The flow on effects of a housing slowdown
Sydney property prices are now off more than 10% according to Corelogic data. While painful for property owners and investors, the effects go far wider than that. Speaking at a recent event held by IRESS and Livewire, Ben Griffiths from Eley Griffiths Group looked at the wider impact.
The downturn has claimed its first victims already. Ben told the audience:
“We haven't really gone into the teeth of the slowdown, and we're already seeing companies going into receivership. I'm quietly stunned how quickly this has actually taken place”.
Watch or read Ben’s comments below, as James Marlay asks him how anxious investor should be.
We should be anxious about it. We should be very anxious about it. The RBA and the government targeted specifically the recovery in the East Coast property market to get Australia moving again post the mining collapse.
So it's really underwritten the recovery in the Australian economy, and the resilience in the Australian economy. So to see that sector of the economy, which is a big employer, and responsible for substantial amounts of investment, to see that start to slow down, will have profound influences.
Most people in the room will either have their own personal experiences, or will have friends that have tried to refinance or seek mortgages, or so on, and it is damn near impossible now to either refinance or to get a mortgage; or it's very difficult if you haven't got much in the way of equity.
So it's having a profound impact immediately at that level. Which goes down to your ability to, potentially your discretionary expenditures, the wealth effect is immediately impacted.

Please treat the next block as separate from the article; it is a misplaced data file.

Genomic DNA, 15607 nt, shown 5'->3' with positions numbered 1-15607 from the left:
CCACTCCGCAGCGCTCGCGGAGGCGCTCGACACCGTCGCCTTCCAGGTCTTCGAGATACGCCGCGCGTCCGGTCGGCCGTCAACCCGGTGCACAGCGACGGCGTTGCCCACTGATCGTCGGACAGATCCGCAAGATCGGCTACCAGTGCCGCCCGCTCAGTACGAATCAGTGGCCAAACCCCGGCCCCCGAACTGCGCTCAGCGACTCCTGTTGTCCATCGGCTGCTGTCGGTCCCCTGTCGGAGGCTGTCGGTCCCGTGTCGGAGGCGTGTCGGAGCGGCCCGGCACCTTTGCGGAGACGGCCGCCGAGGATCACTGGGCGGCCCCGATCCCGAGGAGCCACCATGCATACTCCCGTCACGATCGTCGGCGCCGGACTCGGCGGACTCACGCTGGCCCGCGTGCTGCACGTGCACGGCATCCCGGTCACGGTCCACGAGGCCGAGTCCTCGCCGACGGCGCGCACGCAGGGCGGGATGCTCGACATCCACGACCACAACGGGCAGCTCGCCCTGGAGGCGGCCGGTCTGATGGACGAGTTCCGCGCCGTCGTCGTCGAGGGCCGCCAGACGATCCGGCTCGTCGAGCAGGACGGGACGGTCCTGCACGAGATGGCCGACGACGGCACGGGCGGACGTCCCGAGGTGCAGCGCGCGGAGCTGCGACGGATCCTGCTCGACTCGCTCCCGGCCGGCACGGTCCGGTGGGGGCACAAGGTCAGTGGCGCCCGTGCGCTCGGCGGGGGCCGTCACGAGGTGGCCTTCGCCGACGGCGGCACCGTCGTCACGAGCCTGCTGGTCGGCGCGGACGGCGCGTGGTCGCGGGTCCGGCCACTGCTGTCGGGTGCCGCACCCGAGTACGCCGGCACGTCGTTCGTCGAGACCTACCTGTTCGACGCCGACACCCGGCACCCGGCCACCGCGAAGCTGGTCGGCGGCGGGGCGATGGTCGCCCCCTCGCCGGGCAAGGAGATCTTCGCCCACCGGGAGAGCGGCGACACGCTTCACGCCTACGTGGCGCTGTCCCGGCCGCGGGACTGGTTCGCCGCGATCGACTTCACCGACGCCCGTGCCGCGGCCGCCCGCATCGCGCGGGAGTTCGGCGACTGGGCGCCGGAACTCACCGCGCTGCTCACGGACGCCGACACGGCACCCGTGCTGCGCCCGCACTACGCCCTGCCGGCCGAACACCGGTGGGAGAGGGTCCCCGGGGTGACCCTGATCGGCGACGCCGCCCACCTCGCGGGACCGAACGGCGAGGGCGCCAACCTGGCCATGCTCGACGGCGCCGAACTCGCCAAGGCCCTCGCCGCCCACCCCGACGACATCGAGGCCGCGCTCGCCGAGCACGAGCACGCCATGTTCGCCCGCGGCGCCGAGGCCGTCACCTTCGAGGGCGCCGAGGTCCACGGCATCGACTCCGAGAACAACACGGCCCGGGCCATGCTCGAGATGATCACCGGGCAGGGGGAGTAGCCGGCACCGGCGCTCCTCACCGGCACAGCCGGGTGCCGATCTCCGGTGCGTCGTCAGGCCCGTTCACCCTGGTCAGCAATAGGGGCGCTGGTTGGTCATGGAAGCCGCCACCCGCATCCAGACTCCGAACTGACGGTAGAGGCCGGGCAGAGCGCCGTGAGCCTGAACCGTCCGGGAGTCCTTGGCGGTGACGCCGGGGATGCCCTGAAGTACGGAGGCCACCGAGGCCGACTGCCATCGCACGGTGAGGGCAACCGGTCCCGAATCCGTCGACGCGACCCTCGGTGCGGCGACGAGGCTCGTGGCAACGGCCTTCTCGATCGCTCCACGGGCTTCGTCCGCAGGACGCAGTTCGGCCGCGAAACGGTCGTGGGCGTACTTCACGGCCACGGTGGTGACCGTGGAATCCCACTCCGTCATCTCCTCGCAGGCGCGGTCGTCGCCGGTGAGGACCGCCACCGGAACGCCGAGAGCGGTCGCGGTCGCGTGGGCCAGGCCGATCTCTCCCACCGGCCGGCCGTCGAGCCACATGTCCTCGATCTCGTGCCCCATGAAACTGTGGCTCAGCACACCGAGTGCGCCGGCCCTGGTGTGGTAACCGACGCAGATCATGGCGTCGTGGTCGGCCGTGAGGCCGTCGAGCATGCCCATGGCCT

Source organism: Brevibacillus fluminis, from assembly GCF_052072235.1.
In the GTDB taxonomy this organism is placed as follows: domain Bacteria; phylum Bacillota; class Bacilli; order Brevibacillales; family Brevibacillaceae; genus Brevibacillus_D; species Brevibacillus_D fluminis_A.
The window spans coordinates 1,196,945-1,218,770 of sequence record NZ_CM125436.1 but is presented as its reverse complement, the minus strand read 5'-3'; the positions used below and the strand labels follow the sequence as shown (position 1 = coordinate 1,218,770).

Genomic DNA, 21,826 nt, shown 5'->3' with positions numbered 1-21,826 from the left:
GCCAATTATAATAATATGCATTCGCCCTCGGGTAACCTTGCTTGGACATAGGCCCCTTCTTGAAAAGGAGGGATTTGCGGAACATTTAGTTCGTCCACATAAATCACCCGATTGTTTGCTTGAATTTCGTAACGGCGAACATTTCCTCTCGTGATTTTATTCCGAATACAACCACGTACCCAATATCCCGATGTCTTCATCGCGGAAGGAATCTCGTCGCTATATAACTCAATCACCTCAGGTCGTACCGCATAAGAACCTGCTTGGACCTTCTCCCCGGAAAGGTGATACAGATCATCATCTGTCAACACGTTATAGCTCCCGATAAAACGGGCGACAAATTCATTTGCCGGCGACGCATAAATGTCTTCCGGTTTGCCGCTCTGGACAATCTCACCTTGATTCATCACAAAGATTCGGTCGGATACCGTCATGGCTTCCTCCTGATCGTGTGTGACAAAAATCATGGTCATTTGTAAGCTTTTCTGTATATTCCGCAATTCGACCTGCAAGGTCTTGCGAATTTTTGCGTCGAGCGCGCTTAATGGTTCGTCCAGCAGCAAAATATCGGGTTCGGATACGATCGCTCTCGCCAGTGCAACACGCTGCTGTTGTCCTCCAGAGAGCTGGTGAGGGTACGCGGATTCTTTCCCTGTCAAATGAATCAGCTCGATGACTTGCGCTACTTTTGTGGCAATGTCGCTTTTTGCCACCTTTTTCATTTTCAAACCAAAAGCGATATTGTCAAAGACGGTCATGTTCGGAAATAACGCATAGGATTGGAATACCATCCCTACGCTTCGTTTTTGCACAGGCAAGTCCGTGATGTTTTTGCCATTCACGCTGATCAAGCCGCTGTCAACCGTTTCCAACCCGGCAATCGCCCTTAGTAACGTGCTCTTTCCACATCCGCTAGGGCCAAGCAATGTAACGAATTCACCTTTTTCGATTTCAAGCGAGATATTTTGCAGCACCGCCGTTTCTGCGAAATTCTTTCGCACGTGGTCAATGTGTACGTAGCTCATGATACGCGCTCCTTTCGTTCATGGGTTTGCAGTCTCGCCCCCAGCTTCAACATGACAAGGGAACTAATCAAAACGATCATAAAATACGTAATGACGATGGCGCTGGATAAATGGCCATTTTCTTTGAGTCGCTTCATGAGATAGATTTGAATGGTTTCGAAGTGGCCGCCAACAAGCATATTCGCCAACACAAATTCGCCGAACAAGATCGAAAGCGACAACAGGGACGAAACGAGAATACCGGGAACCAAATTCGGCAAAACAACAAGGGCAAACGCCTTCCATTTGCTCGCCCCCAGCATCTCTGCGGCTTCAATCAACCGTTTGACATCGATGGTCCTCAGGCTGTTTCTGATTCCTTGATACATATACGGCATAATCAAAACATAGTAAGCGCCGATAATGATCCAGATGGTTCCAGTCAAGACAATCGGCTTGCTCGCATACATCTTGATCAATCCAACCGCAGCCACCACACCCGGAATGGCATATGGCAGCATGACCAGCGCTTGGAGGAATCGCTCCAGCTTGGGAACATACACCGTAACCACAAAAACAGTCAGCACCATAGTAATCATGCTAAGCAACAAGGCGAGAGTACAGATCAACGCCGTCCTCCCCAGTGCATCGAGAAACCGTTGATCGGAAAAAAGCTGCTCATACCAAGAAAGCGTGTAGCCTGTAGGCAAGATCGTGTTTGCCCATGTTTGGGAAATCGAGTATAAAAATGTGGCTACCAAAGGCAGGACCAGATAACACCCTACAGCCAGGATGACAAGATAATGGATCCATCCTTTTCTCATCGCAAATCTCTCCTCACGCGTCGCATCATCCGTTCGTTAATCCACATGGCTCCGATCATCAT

That is already having knock-on impacts on our listed retailers who are seeing a slowdown in consumer activity, because confidence is ebbing somewhat. A lot of that can be sheeted directly back to the slowing housing sector.
We're already seeing building company collapses, which I think is extraordinary. Building companies that are in Sydney and Melbourne. One in particular that operates in Sydney, and Southern suburbs, hit the wall last week. A substantial employer. I'm surprised it's happened so early in the piece.
We haven't really gone into the teeth of the slowdown, and we're already seeing companies going into receivership. I'm quietly stunned how quickly this has actually taken place.
We've seen a bit of that during the AGM reporting, the AGM season, where we've heard first hand of housing slowdowns having impacts. So yeah, there'll be a transmission mechanism, and we're feeling it right now.
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